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Student newspaper serving Tulane University, Uptown New Orleans

The Tulane Hullabaloo

Student newspaper serving Tulane University, Uptown New Orleans

The Tulane Hullabaloo

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OPINION | That’s all, folks: Warner Bros. Discovery chooses capital over cinema

(Mylie Bluhm)

The film industry is an ever-changing environment of content, though not without fundamental flaws. For over 129 years, film remained a forum of artistic innovation — but in the world of show business, business tends to take priority over the show itself.

In November 2023, media conglomerate Warner Bros. Discovery decided to scrap the film “Coyote vs. Acme,” much to the public’s ire. Unlike other canceled pieces of media, which often get shut down midproduction or shortly after being greenlit, “Coyote vs. Acme” was a finished film. It had also test screened several months prior to cancellation, with very high ratings to boot.

Many have rightfully asked why a finished film with reputable scores had its plug pulled in the first place. The reason reveals a major problem with how Warner Bros. and other studios operate. Due to unsatisfactory earnings in the third fiscal quarter of 2023, CEO David Zaslav elected to discard “Coyote vs. Acme” in order to qualify for a tax write-off, according to IndieWire. 

As backlash against Zaslav and WBD ensued, an unfortunate truth became apparent: the film industry itself often inhibits art. As a media company, WBD is a corporation first and a studio second. It prioritizes revenue over the art their workers create. If a piece of artwork can be sold, it will inevitably be treated as a commodity — and as long as studios treat media this way, artists will never truly own or control their work.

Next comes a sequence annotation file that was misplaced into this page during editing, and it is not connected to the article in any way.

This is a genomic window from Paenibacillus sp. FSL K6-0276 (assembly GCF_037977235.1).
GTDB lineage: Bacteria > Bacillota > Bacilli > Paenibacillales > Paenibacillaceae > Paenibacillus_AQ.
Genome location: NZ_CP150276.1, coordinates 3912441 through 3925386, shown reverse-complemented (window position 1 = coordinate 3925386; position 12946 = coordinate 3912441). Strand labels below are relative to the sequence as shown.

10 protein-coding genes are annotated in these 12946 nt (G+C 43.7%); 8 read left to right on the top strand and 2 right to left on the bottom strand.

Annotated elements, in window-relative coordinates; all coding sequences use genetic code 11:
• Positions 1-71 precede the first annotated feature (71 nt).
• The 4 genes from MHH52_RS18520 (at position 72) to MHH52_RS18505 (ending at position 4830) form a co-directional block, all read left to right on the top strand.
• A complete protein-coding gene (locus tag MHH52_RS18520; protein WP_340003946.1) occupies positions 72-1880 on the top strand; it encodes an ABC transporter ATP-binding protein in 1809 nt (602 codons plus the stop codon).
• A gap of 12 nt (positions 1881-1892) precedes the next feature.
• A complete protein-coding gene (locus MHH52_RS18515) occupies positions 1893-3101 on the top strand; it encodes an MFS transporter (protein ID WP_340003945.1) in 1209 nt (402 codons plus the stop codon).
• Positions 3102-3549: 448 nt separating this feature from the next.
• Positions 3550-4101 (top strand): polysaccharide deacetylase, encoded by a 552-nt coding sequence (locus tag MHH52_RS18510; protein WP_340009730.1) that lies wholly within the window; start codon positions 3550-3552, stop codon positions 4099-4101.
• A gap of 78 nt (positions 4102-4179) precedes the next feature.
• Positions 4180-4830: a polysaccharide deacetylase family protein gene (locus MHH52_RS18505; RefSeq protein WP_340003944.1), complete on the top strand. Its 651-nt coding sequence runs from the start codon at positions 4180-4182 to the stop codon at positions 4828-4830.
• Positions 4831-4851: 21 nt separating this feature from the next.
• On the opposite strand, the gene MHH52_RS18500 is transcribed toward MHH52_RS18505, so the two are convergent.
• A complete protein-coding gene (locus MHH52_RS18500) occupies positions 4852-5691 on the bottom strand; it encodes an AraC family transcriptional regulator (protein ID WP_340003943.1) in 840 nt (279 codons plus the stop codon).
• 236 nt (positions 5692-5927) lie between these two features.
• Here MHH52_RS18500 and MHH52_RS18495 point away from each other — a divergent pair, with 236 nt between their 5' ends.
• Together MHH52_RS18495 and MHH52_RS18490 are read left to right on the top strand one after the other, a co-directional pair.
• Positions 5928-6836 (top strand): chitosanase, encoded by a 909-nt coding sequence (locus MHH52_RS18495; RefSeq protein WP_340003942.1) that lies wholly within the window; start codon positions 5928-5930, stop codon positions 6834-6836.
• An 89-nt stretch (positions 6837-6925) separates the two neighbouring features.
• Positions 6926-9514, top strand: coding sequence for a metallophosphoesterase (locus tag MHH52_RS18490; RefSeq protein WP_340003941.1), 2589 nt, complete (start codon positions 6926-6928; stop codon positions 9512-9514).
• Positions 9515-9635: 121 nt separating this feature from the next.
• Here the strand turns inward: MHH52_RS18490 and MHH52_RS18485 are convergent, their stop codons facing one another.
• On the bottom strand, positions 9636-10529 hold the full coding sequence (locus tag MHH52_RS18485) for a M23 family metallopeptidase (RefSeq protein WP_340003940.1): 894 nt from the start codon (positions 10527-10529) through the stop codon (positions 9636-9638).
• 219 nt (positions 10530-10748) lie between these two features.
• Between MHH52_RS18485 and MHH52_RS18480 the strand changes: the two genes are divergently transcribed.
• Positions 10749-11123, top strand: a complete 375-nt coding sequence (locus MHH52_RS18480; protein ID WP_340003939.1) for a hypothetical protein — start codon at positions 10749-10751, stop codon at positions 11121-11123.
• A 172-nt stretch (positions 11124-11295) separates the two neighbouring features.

The countless hours of labor dedicated by directors, writers, actors, editors and VFX artists are of no concern to the studio executives they work for; their only priority is that of a product and whether or not it can be profited from. Warner Bros. spokespeople may claim that they have “tremendous respect” for those responsible for creating “Coyote vs. Acme,” but it is treated as a mere item to be sold at the end of the day.

For a short period of time, WBD planned to do exactly this, offering to sell “Coyote vs. Acme” to another media company. They have since decided to shelve the project for good. Despite the labor put into a finished film with good preliminary ratings, the only concern is that of capital and whether or not it can be reaped from the distribution of artwork.

It is a disservice to the labor and creative visions of the team behind “Coyote vs. Acme” to both cancel their project post-screening and prevent anyone else from buying the rights to the film. Avaricious executives, whose appreciation for media seems to be driven primarily by its function as marketable intellectual property, disservice creativity by banishing the film to the shelves of obscurity — the work deserves better. 

Plainly put, the situation at hand is a frightening one. Zaslav’s decision reveals that people working for media companies neither own their art nor its fate. Studio executives have debased the artistic process of moviemaking, taking the power out of the creator’s hand and placing it in that of the businessman running the show.

It is my firm belief that art cannot thrive unless artists own the means of production and distribution, lest more projects fall victim to the same fate as that of “Coyote vs. Acme.” Unless they have control over their work, any piece of media runs the risk of being erased by whichever corporation owns the rights to it.

We deserve to live in a world where art can be created for art’s sake, and where it can be owned and distributed by creators without risk of destruction. To bring such a future about, we need to stand with artists and their right to the means of their work. By supporting local artist unions and labor unions in the entertainment industry, we can help ensure that the future of art lies in the hands of the people.

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